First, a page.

REPOSTED FROM MINDBODYGREEN.COM
By Cat Elliott
July 11, 2014 4:36 AM EDT
I was overweight or obese most of my life. I only vaguely remember being normal size before the age of 6. Everything I really knew about myself was centered on my size. Here are a few perceptions and Read
I haven’t always been a happy, healthy and confident person. In fact, I used to be an obese, depressed, junk food addicted and booze-fueled party monster. I still have days when I feel like I’m not measuring up, but it’s about not letting those one-off days become regular appearances in your everyday life.
Too often we look to find the flaws in ourselves and constantly downplay our assets. For years I beat myself up physically and mentally about my appearance, telling myself I was never good enough or worthy enough. I let how others judged me affect how I judged myself. I ate poorly as a way of self-medicating in the search for happiness, and ended up becoming 240 pounds of unhappy.
I was heading for an early grave, until one day I snapped and thought, “What the hell are you doing?” I consciously decided to change my life. Over two years I lost 120 pounds and detoxed my life of bad food and negative people. It wasn’t easy, and there were slips-ups, but my new lifestyle eventually became second nature.
But the years of self-loathing and negative self-talk had also become second nature. What I learned, and have to constantly remember, are the following nine tips:
1. It’s OK to love yourself.
For some reason it is drummed into our heads from an early age that being confident and loving yourself means you’re stuck up and egotistical. From now on I want you to release this negative connection and look yourself in the mirror and say, “You’re frickin’ awesome. I love you.” Say it loud and proud, and say it daily until you start believing it. It will be hard at first, but fighting for something day in and day out means when you finally grasp it, you earned it, and you will appreciate it.
2. Reflect on your past.
So many people say you should leave the past in the past, but it doesn’t hurt to look back and appreciate your achievements. If you still dwell on a negative memory, forgive whatever or whomever and release the negativity. Move forward with positivity and appreciation.
3. Get a journal and use it.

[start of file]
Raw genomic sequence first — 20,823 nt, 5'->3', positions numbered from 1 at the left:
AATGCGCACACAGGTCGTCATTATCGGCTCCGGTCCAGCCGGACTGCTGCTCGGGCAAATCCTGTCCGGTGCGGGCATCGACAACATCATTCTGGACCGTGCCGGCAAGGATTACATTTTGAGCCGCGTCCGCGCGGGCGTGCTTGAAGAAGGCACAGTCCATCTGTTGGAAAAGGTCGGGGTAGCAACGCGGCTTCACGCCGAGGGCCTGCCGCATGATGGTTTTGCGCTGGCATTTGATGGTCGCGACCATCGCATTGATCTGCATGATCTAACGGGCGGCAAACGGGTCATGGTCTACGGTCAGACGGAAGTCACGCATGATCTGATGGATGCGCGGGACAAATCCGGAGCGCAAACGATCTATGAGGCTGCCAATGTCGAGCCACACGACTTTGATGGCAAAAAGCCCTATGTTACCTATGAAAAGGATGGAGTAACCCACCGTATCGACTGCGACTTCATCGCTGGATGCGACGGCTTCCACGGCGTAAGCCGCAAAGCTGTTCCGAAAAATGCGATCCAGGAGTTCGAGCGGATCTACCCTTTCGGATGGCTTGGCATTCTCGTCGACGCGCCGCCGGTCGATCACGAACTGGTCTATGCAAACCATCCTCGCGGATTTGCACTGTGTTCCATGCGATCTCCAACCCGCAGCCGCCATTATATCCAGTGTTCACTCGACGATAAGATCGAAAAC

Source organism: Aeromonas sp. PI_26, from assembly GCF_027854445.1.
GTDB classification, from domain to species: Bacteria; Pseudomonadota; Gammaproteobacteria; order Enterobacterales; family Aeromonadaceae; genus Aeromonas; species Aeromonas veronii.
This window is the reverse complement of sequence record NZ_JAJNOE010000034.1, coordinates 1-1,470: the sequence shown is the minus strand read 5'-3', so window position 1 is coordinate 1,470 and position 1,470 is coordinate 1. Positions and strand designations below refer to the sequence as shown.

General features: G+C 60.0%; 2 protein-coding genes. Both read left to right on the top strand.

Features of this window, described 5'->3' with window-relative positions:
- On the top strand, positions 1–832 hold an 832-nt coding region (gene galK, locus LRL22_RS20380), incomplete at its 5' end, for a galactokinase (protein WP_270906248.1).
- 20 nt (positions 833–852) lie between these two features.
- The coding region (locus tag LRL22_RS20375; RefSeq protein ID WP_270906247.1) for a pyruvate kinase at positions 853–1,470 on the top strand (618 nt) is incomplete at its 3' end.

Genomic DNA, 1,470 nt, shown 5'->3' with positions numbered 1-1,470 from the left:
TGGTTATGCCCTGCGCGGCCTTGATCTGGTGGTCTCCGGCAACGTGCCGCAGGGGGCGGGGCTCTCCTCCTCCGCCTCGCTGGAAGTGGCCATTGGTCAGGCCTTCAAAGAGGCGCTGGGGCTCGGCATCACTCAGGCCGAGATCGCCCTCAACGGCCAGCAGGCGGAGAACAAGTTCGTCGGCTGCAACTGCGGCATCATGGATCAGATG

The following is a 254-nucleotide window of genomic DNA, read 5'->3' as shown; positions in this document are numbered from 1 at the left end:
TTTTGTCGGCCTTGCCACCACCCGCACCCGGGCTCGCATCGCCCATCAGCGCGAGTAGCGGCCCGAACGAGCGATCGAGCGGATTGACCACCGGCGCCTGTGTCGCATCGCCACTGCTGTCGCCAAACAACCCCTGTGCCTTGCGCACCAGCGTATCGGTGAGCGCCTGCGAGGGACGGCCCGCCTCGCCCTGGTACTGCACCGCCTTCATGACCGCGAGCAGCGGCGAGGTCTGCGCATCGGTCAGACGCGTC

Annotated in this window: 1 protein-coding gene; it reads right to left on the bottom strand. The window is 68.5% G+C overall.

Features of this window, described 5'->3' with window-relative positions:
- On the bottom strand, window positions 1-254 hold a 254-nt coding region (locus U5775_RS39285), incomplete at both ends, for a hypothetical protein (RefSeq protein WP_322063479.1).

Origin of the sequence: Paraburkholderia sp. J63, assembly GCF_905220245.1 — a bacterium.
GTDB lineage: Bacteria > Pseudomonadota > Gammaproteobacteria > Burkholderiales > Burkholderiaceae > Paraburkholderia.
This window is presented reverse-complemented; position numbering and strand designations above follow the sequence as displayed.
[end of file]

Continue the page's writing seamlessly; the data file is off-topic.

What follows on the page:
Write things you achieved, your fears and dreams, and use them to solidify your thought processes. On the first page, write a letter apologizing for the way you’ve negatively treated yourself, and vow to never do it again. Also start two lists: One being “I love myself enough that I will …” and the other “I love myself because …” Start each list with five things, and each day or week add one thing to it. Before you know it, you’ll start thinking more positively, you’ll see how much you deserve your love.
4. Do things that make you happy.
Take a bath, get a massage, read a book, have a glass of wine, meditate, sit and listen to music: just do something completely indulgent for you and do it guilt free. Looking after yourself is paramount to your happiness, and it doesn’t mean you’re selfish. You’ll feel better, and your positivity will radiate into the lives of those around you. Take time out every day to reset, reflect and enjoy. This is your life.
5. Start each day with love and intention.
Wake up each morning mindfully. Don’t drag yourself out of bed when the alarm goes off. Lay still, smile, take five deep breaths and remind yourself how fortunate you are to be alive, what you are grateful for, what you are going to make of today, and what you love about yourself.
6. Stop apologizing.
We have become accustomed to apologize for simple things and say sorry without genuinely meaning it. Not only does it downplay the significance of the word, but it drums it into your head that you are constantly doing something wrong.
7. Nourish your body.
Nourishing yourself with the best quality foods and taking time to exercise (think of all the endorphins!) means your health becomes a priority and you feel good about yourself. Plus you can enjoy that delicious raw vegan chocolate guilt free!
8. Seek help when you need it.
It’s a great feeling to realize we aren’t superheros and can’t be expected to handle everything on our own. Don’t be afraid to reach out to a professional, a friend, a family member, a partner and say “I need help.”
9. Expect slip-ups.
Nobody is perfect and everyone makes mistakes. If you fall out of habits, eat something you normally wouldn’t, do something out of character, simply acknowledge what happened, learn from it and move forward with positivity, grace and dignity.
Be kind to yourselves and to others. You are worthy of your love.